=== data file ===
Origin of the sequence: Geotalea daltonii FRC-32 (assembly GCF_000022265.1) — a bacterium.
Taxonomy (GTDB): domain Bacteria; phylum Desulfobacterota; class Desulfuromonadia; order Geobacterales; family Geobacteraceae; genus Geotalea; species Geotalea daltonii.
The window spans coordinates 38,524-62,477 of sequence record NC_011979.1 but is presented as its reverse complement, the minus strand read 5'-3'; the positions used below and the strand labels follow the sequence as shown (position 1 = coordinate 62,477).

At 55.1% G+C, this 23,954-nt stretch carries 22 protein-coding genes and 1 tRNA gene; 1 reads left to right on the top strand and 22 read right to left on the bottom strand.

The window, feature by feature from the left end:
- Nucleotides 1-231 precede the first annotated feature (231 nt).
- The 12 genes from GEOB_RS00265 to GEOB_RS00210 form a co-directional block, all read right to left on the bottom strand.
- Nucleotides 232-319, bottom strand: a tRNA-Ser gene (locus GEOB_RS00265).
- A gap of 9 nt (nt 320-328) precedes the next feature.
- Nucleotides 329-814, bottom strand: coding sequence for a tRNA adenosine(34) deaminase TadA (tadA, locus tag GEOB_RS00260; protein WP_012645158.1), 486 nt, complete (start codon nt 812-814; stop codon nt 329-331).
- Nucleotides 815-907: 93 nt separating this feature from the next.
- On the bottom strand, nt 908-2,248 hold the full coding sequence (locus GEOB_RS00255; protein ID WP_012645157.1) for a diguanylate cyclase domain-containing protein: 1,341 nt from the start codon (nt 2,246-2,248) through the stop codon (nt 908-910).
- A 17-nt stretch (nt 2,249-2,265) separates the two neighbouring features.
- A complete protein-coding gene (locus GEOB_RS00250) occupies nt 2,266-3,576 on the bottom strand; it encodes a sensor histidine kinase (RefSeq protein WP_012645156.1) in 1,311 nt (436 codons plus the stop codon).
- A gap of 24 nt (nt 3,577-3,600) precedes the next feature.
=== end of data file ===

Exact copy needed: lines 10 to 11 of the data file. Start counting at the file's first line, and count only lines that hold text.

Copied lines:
- Nucleotides 329-814, bottom strand: coding sequence for a tRNA adenosine(34) deaminase TadA (tadA, locus tag GEOB_RS00260; protein WP_012645158.1), 486 nt, complete (start codon nt 812-814; stop codon nt 329-331).
- Nucleotides 815-907: 93 nt separating this feature from the next.